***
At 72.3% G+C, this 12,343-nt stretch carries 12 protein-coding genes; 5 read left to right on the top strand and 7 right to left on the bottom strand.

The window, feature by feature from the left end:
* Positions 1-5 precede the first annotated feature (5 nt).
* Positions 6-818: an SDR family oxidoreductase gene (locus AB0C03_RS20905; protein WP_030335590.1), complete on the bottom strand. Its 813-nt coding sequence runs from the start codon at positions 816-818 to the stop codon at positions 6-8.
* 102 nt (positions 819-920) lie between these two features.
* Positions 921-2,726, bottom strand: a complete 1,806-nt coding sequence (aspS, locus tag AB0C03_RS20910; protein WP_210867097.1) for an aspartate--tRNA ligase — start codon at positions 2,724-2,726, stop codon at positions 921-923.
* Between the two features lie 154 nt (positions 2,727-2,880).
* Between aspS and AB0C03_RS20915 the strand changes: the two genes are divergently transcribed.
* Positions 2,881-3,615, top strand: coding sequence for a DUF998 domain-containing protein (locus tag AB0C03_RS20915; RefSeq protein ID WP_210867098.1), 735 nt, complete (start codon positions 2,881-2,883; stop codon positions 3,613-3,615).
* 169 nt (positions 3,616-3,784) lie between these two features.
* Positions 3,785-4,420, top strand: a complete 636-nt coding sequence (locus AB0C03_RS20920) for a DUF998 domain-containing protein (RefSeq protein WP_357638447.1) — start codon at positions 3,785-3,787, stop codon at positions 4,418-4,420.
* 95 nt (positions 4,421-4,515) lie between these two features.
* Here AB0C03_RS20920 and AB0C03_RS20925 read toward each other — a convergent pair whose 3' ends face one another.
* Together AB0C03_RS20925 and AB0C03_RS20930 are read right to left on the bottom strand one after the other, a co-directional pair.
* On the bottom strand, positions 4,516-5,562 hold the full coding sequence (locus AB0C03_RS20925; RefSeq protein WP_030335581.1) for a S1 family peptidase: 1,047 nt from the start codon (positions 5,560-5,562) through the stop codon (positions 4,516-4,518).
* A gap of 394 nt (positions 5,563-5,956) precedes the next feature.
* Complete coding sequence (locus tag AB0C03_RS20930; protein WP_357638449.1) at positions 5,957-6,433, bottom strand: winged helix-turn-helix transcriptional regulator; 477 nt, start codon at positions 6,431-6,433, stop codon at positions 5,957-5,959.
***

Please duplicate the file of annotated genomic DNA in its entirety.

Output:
At 72.3% G+C, this 12,343-nt stretch carries 12 protein-coding genes; 5 read left to right on the top strand and 7 right to left on the bottom strand.

The window, feature by feature from the left end:
* Positions 1-5 precede the first annotated feature (5 nt).
* Positions 6-818: an SDR family oxidoreductase gene (locus AB0C03_RS20905; protein WP_030335590.1), complete on the bottom strand. Its 813-nt coding sequence runs from the start codon at positions 816-818 to the stop codon at positions 6-8.
* 102 nt (positions 819-920) lie between these two features.
* Positions 921-2,726, bottom strand: a complete 1,806-nt coding sequence (aspS, locus tag AB0C03_RS20910; protein WP_210867097.1) for an aspartate--tRNA ligase — start codon at positions 2,724-2,726, stop codon at positions 921-923.
* Between the two features lie 154 nt (positions 2,727-2,880).
* Between aspS and AB0C03_RS20915 the strand changes: the two genes are divergently transcribed.
* Positions 2,881-3,615, top strand: coding sequence for a DUF998 domain-containing protein (locus tag AB0C03_RS20915; RefSeq protein ID WP_210867098.1), 735 nt, complete (start codon positions 2,881-2,883; stop codon positions 3,613-3,615).
* 169 nt (positions 3,616-3,784) lie between these two features.
* Positions 3,785-4,420, top strand: a complete 636-nt coding sequence (locus AB0C03_RS20920) for a DUF998 domain-containing protein (RefSeq protein WP_357638447.1) — start codon at positions 3,785-3,787, stop codon at positions 4,418-4,420.
* 95 nt (positions 4,421-4,515) lie between these two features.
* Here AB0C03_RS20920 and AB0C03_RS20925 read toward each other — a convergent pair whose 3' ends face one another.
* Together AB0C03_RS20925 and AB0C03_RS20930 are read right to left on the bottom strand one after the other, a co-directional pair.
* On the bottom strand, positions 4,516-5,562 hold the full coding sequence (locus AB0C03_RS20925; RefSeq protein WP_030335581.1) for a S1 family peptidase: 1,047 nt from the start codon (positions 5,560-5,562) through the stop codon (positions 4,516-4,518).
* A gap of 394 nt (positions 5,563-5,956) precedes the next feature.
* Complete coding sequence (locus tag AB0C03_RS20930; protein WP_357638449.1) at positions 5,957-6,433, bottom strand: winged helix-turn-helix transcriptional regulator; 477 nt, start codon at positions 6,431-6,433, stop codon at positions 5,957-5,959.